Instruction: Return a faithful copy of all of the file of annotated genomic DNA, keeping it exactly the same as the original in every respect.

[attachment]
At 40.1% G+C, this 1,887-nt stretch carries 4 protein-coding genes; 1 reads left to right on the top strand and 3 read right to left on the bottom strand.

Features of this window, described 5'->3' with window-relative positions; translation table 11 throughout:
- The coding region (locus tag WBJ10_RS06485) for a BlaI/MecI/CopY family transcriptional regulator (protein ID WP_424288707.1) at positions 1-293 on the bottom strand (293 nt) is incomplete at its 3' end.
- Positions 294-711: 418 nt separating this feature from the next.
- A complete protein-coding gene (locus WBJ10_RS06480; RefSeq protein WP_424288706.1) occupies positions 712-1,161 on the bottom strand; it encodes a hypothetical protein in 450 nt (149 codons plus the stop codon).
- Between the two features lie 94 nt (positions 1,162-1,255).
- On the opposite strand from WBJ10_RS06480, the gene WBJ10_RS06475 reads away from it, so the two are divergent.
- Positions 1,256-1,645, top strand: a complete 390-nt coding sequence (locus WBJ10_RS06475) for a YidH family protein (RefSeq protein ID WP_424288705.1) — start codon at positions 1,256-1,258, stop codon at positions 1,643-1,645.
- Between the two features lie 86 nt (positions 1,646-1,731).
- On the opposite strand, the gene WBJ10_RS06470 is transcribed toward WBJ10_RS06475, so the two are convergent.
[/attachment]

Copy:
At 40.1% G+C, this 1,887-nt stretch carries 4 protein-coding genes; 1 reads left to right on the top strand and 3 read right to left on the bottom strand.

Features of this window, described 5'->3' with window-relative positions; translation table 11 throughout:
- The coding region (locus tag WBJ10_RS06485) for a BlaI/MecI/CopY family transcriptional regulator (protein ID WP_424288707.1) at positions 1-293 on the bottom strand (293 nt) is incomplete at its 3' end.
- Positions 294-711: 418 nt separating this feature from the next.
- A complete protein-coding gene (locus WBJ10_RS06480; RefSeq protein WP_424288706.1) occupies positions 712-1,161 on the bottom strand; it encodes a hypothetical protein in 450 nt (149 codons plus the stop codon).
- Between the two features lie 94 nt (positions 1,162-1,255).
- On the opposite strand from WBJ10_RS06480, the gene WBJ10_RS06475 reads away from it, so the two are divergent.
- Positions 1,256-1,645, top strand: a complete 390-nt coding sequence (locus WBJ10_RS06475) for a YidH family protein (RefSeq protein ID WP_424288705.1) — start codon at positions 1,256-1,258, stop codon at positions 1,643-1,645.
- Between the two features lie 86 nt (positions 1,646-1,731).
- On the opposite strand, the gene WBJ10_RS06470 is transcribed toward WBJ10_RS06475, so the two are convergent.